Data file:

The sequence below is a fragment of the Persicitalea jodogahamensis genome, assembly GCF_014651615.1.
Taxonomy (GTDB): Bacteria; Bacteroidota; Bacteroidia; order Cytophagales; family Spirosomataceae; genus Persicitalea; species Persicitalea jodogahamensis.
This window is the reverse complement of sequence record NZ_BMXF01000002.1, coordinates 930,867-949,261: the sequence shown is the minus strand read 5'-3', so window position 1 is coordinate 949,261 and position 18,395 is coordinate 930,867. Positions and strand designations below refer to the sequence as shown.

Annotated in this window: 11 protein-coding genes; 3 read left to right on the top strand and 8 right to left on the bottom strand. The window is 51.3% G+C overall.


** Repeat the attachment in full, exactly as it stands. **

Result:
The sequence below is a fragment of the Persicitalea jodogahamensis genome, assembly GCF_014651615.1.
Taxonomy (GTDB): Bacteria; Bacteroidota; Bacteroidia; order Cytophagales; family Spirosomataceae; genus Persicitalea; species Persicitalea jodogahamensis.
This window is the reverse complement of sequence record NZ_BMXF01000002.1, coordinates 930,867-949,261: the sequence shown is the minus strand read 5'-3', so window position 1 is coordinate 949,261 and position 18,395 is coordinate 930,867. Positions and strand designations below refer to the sequence as shown.

Annotated in this window: 11 protein-coding genes; 3 read left to right on the top strand and 8 right to left on the bottom strand. The window is 51.3% G+C overall.